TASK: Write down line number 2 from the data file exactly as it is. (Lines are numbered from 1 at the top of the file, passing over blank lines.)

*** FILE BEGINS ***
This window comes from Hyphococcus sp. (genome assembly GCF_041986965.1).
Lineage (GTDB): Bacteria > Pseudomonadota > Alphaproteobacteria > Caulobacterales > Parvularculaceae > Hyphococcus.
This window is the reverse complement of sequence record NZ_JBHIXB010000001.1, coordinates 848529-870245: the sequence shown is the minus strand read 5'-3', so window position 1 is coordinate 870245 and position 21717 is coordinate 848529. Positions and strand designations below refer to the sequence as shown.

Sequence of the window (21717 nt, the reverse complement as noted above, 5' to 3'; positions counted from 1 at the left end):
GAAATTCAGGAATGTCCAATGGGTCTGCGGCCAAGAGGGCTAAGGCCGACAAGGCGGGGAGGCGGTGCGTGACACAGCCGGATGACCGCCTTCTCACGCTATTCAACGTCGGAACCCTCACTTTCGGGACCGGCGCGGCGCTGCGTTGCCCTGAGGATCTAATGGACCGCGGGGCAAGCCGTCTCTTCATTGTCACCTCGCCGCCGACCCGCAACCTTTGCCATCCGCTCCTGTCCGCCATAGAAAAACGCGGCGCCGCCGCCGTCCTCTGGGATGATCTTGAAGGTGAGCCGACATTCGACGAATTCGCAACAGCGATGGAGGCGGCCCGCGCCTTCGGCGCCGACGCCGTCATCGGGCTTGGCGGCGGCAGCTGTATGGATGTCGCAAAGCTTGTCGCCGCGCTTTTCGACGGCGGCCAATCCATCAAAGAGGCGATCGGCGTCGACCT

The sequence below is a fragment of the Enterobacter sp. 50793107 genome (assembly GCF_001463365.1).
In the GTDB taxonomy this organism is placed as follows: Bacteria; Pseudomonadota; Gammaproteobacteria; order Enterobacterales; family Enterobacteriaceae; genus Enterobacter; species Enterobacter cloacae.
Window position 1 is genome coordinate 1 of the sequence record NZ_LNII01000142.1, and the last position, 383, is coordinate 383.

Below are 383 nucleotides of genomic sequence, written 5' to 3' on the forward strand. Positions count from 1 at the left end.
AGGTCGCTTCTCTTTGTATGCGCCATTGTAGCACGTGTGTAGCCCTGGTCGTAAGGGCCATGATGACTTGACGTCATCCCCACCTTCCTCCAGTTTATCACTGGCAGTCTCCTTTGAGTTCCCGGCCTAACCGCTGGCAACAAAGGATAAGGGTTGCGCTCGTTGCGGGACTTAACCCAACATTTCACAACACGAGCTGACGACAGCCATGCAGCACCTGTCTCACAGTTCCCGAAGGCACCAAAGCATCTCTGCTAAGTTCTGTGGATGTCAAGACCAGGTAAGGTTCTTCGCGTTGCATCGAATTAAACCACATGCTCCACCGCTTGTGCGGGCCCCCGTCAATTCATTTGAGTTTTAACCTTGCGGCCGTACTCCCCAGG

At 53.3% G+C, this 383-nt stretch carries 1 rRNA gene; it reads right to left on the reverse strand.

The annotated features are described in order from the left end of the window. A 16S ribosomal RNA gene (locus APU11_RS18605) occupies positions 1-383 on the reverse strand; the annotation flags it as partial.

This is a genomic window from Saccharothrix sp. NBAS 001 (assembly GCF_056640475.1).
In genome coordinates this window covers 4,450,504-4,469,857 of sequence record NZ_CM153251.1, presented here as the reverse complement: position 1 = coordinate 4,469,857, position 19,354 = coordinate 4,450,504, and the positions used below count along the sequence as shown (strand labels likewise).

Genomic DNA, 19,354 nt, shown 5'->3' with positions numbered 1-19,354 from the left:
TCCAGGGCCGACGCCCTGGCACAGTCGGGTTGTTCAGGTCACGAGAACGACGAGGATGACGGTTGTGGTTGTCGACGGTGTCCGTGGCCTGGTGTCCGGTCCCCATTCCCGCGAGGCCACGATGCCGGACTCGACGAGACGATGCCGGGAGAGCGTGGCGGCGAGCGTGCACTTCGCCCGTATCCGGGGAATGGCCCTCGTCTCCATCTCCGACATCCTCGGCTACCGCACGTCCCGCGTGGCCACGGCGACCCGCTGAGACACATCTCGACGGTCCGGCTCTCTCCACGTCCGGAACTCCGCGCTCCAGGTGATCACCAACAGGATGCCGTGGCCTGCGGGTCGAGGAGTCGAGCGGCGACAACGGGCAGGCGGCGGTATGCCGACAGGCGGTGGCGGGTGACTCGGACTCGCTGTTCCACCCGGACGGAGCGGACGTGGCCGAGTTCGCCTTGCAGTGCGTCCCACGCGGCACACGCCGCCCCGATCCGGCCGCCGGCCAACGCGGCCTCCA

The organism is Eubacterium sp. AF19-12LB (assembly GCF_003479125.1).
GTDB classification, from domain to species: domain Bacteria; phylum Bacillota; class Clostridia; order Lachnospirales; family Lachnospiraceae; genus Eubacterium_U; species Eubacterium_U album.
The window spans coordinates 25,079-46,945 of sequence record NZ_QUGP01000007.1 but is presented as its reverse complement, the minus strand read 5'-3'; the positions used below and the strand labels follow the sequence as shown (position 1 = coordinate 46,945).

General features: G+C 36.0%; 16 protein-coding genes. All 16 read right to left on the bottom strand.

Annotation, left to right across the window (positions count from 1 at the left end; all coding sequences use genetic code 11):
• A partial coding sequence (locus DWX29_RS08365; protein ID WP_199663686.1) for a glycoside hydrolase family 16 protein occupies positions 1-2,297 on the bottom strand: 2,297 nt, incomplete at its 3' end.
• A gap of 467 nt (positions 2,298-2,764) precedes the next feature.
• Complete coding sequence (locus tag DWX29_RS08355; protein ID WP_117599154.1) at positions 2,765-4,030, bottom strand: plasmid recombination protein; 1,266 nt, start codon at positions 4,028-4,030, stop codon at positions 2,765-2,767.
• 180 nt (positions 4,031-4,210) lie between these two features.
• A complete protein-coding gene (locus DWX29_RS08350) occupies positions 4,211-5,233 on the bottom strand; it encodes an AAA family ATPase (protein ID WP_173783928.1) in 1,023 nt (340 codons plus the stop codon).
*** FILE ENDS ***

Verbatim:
Lineage (GTDB): Bacteria > Pseudomonadota > Alphaproteobacteria > Caulobacterales > Parvularculaceae > Hyphococcus.